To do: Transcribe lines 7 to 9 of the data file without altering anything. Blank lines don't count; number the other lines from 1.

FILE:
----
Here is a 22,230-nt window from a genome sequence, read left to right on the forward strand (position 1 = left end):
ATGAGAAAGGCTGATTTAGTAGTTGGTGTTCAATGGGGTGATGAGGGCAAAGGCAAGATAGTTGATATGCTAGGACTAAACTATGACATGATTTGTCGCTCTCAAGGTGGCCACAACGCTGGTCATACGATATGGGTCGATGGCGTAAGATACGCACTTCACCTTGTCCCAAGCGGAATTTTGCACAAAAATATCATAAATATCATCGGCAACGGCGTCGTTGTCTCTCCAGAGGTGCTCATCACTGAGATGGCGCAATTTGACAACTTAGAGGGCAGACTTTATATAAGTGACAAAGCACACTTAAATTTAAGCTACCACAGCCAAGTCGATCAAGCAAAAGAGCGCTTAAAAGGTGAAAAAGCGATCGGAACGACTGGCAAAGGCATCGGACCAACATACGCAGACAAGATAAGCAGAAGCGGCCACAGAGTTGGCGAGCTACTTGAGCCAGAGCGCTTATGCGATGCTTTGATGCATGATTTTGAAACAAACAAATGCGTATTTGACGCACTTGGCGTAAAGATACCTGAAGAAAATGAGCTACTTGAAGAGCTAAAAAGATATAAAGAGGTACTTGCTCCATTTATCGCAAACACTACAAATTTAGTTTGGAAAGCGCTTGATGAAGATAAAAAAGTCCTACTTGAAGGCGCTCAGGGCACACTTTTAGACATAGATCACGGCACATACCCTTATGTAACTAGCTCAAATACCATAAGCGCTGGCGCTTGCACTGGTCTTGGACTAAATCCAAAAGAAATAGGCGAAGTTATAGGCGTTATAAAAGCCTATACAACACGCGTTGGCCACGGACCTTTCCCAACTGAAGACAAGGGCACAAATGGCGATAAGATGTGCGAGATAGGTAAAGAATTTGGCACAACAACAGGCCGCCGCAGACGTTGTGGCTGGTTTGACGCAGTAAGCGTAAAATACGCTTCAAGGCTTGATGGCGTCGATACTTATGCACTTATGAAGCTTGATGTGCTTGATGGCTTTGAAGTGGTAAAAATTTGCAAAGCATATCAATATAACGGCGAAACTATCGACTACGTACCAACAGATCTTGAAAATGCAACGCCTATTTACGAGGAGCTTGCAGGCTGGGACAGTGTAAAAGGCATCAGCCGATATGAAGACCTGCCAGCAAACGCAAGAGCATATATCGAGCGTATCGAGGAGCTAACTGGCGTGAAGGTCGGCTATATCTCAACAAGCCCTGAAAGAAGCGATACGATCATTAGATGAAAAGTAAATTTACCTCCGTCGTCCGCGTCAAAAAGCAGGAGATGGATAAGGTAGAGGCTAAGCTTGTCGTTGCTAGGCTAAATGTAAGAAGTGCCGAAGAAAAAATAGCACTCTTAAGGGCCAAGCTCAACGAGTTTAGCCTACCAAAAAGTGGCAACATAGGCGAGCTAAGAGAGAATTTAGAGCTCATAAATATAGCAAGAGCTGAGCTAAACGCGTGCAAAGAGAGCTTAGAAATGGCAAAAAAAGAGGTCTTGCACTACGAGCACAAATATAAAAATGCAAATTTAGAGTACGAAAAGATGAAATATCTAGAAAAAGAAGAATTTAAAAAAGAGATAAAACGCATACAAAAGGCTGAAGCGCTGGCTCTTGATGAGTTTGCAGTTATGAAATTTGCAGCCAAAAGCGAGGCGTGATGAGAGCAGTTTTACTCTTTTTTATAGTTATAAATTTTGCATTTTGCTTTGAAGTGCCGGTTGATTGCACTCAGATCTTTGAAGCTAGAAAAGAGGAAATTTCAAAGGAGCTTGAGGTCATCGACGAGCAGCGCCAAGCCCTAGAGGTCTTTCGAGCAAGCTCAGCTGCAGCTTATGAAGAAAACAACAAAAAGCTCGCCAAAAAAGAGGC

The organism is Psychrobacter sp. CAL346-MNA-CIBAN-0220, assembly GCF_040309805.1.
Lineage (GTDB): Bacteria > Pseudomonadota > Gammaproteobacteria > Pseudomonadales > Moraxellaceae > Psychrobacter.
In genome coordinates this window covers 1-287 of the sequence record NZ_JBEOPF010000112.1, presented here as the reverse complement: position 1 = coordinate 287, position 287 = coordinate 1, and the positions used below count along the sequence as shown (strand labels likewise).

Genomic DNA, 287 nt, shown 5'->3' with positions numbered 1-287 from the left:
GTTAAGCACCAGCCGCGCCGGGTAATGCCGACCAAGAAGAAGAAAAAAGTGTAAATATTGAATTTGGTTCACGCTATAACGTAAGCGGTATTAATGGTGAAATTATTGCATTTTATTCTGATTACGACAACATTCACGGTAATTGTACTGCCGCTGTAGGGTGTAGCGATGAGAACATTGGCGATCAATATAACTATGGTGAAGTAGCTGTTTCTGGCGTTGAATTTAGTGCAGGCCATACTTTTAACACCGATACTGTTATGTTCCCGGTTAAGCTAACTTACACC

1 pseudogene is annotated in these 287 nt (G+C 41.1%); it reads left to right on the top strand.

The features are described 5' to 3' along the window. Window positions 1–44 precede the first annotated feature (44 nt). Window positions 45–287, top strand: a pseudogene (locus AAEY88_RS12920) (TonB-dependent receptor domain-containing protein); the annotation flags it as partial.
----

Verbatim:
GTTAAGCACCAGCCGCGCCGGGTAATGCCGACCAAGAAGAAGAAAAAAGTGTAAATATTGAATTTGGTTCACGCTATAACGTAAGCGGTATTAATGGTGAAATTATTGCATTTTATTCTGATTACGACAACATTCACGGTAATTGTACTGCCGCTGTAGGGTGTAGCGATGAGAACATTGGCGATCAATATAACTATGGTGAAGTAGCTGTTTCTGGCGTTGAATTTAGTGCAGGCCATACTTTTAACACCGATACTGTTATGTTCCCGGTTAAGCTAACTTACACC

1 pseudogene is annotated in these 287 nt (G+C 41.1%); it reads left to right on the top strand.

The features are described 5' to 3' along the window. Window positions 1–44 precede the first annotated feature (44 nt). Window positions 45–287, top strand: a pseudogene (locus AAEY88_RS12920) (TonB-dependent receptor domain-containing protein); the annotation flags it as partial.